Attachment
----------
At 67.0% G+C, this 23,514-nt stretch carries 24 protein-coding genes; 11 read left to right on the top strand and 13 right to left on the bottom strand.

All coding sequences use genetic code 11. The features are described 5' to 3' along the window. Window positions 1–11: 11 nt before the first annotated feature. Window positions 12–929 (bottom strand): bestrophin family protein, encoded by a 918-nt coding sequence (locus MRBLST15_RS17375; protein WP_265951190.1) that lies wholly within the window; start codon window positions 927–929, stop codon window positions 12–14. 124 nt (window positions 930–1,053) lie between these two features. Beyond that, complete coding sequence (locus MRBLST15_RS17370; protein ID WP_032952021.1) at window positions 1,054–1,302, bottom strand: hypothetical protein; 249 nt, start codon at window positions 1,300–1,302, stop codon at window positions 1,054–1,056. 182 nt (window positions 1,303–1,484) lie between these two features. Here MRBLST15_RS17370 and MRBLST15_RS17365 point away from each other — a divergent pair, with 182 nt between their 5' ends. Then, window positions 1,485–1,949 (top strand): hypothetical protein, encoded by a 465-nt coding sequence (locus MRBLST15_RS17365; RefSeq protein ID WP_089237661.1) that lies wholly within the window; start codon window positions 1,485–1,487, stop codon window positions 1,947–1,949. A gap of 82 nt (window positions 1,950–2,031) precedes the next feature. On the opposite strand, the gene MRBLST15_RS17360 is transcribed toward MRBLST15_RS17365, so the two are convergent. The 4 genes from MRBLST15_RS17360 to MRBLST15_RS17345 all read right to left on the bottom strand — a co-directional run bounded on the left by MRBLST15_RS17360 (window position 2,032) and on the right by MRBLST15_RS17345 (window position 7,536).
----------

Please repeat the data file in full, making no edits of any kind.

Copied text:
At 67.0% G+C, this 23,514-nt stretch carries 24 protein-coding genes; 11 read left to right on the top strand and 13 right to left on the bottom strand.

All coding sequences use genetic code 11. The features are described 5' to 3' along the window. Window positions 1–11: 11 nt before the first annotated feature. Window positions 12–929 (bottom strand): bestrophin family protein, encoded by a 918-nt coding sequence (locus MRBLST15_RS17375; protein WP_265951190.1) that lies wholly within the window; start codon window positions 927–929, stop codon window positions 12–14. 124 nt (window positions 930–1,053) lie between these two features. Beyond that, complete coding sequence (locus MRBLST15_RS17370; protein ID WP_032952021.1) at window positions 1,054–1,302, bottom strand: hypothetical protein; 249 nt, start codon at window positions 1,300–1,302, stop codon at window positions 1,054–1,056. 182 nt (window positions 1,303–1,484) lie between these two features. Here MRBLST15_RS17370 and MRBLST15_RS17365 point away from each other — a divergent pair, with 182 nt between their 5' ends. Then, window positions 1,485–1,949 (top strand): hypothetical protein, encoded by a 465-nt coding sequence (locus MRBLST15_RS17365; RefSeq protein ID WP_089237661.1) that lies wholly within the window; start codon window positions 1,485–1,487, stop codon window positions 1,947–1,949. A gap of 82 nt (window positions 1,950–2,031) precedes the next feature. On the opposite strand, the gene MRBLST15_RS17360 is transcribed toward MRBLST15_RS17365, so the two are convergent. The 4 genes from MRBLST15_RS17360 to MRBLST15_RS17345 all read right to left on the bottom strand — a co-directional run bounded on the left by MRBLST15_RS17360 (window position 2,032) and on the right by MRBLST15_RS17345 (window position 7,536).